In the absence of a general Internet guidance document, FDA's regulatory expectations have been communicated in untitled letters and warning letters. FDA began inspecting company Internet sites as early as February 1996, and has issued numerous warning letters related to Internet activity since that time. According to Tart, during the three years ending in July 1999, CDRH issued 20 warning letters to device companies alleging Internet-related violations. The majority of CDRH's Internet-related warning letters have been based on allegations that firms have included claims on their Web sites that either (1) create a new intended use requiring a separate clearance or approval, or (2) unlawfully promote an investigational new use.

The legal basis for FDA's approach is as follows: After a device has been granted a premarket approval (PMA) or 510(k) clearance, it may be labeled and promoted only for its cleared or approved intended use. FDA's regulations provide that the "intended use" of a device is determined from the circumstances surrounding distribution. The pertinent FDA regulation is the following:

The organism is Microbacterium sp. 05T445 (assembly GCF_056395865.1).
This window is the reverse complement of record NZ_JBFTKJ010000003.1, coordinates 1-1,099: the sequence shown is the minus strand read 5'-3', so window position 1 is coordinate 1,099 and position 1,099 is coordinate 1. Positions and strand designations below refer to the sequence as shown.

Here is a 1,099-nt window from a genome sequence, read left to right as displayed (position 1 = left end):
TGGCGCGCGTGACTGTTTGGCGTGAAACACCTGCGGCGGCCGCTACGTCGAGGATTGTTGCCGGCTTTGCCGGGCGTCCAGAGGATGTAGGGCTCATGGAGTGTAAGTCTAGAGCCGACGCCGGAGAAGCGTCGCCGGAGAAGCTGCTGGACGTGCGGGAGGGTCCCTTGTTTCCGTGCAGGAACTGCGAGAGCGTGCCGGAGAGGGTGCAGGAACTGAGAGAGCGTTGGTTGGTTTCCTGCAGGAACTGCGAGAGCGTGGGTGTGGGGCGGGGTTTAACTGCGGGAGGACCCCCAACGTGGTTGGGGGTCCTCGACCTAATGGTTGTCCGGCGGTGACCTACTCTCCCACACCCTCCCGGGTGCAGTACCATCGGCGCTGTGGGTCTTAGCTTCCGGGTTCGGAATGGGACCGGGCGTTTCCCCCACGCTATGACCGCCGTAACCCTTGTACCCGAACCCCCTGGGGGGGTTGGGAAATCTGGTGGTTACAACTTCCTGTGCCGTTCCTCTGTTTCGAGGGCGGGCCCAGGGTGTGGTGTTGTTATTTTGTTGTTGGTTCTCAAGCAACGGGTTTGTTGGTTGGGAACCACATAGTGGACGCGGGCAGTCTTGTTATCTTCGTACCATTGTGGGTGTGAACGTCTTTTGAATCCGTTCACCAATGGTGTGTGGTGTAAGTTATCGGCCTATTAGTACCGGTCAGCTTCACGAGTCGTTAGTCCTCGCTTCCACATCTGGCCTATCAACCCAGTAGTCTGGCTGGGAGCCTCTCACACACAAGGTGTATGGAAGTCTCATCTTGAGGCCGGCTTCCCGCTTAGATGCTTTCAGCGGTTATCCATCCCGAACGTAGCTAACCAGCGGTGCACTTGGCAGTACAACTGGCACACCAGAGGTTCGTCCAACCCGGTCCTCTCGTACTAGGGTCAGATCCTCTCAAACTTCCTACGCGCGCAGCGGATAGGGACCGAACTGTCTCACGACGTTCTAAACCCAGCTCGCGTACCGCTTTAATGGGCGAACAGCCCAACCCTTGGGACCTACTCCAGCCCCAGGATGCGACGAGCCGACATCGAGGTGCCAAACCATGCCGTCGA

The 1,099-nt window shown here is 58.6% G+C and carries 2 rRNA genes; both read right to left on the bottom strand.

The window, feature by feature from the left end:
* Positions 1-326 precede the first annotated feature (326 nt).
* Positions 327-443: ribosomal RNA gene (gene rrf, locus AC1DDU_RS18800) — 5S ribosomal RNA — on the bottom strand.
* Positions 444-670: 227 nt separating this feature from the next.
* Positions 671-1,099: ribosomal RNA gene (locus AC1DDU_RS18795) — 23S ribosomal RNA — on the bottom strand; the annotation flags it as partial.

The words intended uses . . . refer to the objective intent of the persons legally responsible for the labeling of devices. The intent is determined by such persons' expressions or may be shown by the circumstances surrounding the distribution of the article. This objective intent may, for example, be shown by labeling claims, advertising matter, or oral or written statements by such persons or their representatives. It may be shown by the circumstances that the article is, with the knowledge of such persons or their representatives, offered and used for a purpose for which it is neither labeled nor advertised. (Code of Federal Regulations, 21 CFR 801.4)

Thus, when a device is promoted for an unapproved new use on a firm's Web site, FDA may find that the device has a new intended use. The agency's legal position is that the new intended use renders the device adulterated or misbranded until a separate PMA or 510(k) clearance is obtained.